The Creative Diversity Network (CDN) has released a major, independent review of the representation of disabled people across the UK’s television industry as part of its Doubling Disability campaign.
Doubling Disability was launched in 2018 with the involvement of disabled people’s organisations and is backed by the UK’s main broadcasters and other industry bodies. Today’s review builds on a previous research report and is being used as an evidence base to design activities carried out as part of the Doubling Disability campaign.
At the centre of the initiative is a commitment by the UK’s main broadcasters to double the percentage of disabled people working in off-screen roles across the UK television industry by the end of 2020, later extended to the end of 2021 due to the Covid-19 pandemic.
Data held by the Diamond diversity monitoring system show there has been only a small increase of 0.9% in the proportion of disabled people in off-screen TV production roles from 4.5% in 2017 to 5.4% in 2020.
If the rate of progress from 2017 to 2020 is maintained, it will be 2028 at the earliest before the Doubling Disability target of 9% is met; and the industry will not be representative of the UK working age population in terms of disability until 2041 at the earliest.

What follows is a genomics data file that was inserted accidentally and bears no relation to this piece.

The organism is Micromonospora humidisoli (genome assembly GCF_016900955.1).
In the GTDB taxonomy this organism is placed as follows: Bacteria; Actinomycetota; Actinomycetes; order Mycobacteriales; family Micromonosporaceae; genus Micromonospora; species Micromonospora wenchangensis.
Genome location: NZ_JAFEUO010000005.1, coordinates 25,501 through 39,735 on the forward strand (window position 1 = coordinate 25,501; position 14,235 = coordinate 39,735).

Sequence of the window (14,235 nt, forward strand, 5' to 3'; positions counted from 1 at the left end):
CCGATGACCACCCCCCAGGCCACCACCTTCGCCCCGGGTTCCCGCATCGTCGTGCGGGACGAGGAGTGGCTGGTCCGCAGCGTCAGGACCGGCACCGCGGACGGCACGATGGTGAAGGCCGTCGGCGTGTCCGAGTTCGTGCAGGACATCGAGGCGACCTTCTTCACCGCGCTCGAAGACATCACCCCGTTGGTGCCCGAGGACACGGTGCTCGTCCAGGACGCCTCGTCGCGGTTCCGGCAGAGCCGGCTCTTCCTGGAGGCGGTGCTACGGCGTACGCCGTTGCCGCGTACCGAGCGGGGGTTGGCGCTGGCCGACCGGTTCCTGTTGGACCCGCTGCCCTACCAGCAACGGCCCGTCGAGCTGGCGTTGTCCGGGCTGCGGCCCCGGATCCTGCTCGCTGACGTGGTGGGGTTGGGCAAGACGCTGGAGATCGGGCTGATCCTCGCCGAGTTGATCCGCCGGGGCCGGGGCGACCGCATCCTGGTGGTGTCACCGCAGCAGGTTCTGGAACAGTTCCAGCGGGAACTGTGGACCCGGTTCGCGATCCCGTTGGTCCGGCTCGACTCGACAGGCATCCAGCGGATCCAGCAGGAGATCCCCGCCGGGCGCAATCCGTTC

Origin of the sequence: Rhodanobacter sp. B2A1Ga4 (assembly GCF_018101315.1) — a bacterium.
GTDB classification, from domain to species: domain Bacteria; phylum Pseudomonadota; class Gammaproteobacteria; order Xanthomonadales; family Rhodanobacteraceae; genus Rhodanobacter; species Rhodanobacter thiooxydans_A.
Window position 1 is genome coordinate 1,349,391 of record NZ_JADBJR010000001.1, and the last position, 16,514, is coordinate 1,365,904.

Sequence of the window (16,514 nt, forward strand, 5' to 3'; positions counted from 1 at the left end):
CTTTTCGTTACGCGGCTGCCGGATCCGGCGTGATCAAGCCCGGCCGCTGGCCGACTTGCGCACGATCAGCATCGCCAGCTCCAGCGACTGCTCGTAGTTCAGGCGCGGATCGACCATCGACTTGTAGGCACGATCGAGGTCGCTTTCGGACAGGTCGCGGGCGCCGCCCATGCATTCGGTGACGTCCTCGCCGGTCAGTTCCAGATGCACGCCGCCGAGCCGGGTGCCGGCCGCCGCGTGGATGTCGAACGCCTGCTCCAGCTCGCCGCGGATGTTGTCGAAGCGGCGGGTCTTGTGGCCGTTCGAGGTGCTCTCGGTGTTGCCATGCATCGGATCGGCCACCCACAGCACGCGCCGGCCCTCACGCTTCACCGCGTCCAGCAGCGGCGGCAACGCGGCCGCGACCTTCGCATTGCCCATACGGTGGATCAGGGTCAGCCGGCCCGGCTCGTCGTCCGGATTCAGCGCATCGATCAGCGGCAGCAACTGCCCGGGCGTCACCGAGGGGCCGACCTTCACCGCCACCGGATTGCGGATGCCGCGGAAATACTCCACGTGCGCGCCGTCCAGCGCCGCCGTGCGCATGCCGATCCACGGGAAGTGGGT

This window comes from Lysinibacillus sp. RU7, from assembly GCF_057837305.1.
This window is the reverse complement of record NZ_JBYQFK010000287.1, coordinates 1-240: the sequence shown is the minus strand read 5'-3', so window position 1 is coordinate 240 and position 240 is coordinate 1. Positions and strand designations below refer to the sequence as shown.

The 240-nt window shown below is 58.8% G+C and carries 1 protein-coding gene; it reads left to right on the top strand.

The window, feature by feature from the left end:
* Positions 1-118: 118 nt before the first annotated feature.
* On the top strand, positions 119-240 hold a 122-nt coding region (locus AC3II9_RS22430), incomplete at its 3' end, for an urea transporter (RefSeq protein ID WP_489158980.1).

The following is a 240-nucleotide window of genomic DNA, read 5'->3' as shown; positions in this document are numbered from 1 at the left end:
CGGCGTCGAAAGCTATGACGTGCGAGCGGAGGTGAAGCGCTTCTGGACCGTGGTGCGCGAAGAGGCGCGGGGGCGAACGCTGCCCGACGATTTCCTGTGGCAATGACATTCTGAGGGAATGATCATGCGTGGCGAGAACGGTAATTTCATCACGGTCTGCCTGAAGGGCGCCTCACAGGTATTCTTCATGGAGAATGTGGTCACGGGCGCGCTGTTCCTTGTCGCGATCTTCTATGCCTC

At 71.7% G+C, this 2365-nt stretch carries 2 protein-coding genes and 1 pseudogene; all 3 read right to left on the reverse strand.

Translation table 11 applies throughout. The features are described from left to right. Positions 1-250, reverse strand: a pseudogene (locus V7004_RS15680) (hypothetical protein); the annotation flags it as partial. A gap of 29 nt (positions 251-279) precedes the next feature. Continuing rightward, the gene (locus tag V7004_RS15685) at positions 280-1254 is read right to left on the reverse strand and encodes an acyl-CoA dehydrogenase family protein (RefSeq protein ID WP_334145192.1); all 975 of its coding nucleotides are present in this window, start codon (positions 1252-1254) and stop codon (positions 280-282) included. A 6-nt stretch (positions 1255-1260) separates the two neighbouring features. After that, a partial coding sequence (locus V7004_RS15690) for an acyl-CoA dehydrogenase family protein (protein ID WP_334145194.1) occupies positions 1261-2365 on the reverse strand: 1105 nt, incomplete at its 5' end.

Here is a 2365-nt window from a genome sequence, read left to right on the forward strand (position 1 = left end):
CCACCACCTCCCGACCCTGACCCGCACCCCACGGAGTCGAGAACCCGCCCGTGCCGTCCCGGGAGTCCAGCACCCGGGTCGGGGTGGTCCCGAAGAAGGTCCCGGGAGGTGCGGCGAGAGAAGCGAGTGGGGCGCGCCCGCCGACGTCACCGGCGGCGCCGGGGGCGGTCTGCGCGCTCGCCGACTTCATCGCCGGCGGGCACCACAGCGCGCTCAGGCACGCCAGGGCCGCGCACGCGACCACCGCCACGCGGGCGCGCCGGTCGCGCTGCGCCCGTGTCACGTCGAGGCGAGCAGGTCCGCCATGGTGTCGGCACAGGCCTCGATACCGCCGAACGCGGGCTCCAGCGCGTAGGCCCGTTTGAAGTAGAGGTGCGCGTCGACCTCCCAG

The newly commissioned independent report also includes an analysis of a survey commissioned by CDN of disabled workers’ experiences within the television industry. The analysis highlights that many respondents described how initially positive views of their suitability for a job changed after they disclosed a condition or impairment, with 83% saying that they found conversations about raising access requirements with [potential] employers or clients uncomfortable. A widespread lack of understanding about the barriers faced by disabled people, issues such as how to take simple, reasonable measures to make workplaces more inclusive, and how to access available support from government and other providers was also identified.
Deborah Williams, CDN Executive Director said: “It has been a year that has tested the industry and its ability to adjust to changes both cultural and financial. As well as adapting admirably to working in the pandemic, the new measures that have been put in place for better race and ethnicity representation are to be applauded. So I’m hopeful that the message about disability will also be embraced: disabled workers are looking for more broadcasting work, which suggests the talent needed to fulfil the Doubling Disability commitment exists.”
“The report does however reveal that misguided attitudes are still throwing up barriers to entry and career progression at every level. The industry has shown that it is capable of responding to the need for change – the recommendations in our report provide some fresh ideas to support the industry to get back on track.”
The authors of the report make a number of recommendations that will require working together to bring about the change that all the CDN board members agree is necessary. To start this process CDN will prioritize the following:
Attitudes, awareness and knowledge about disability and disabled people working in TV broadcasting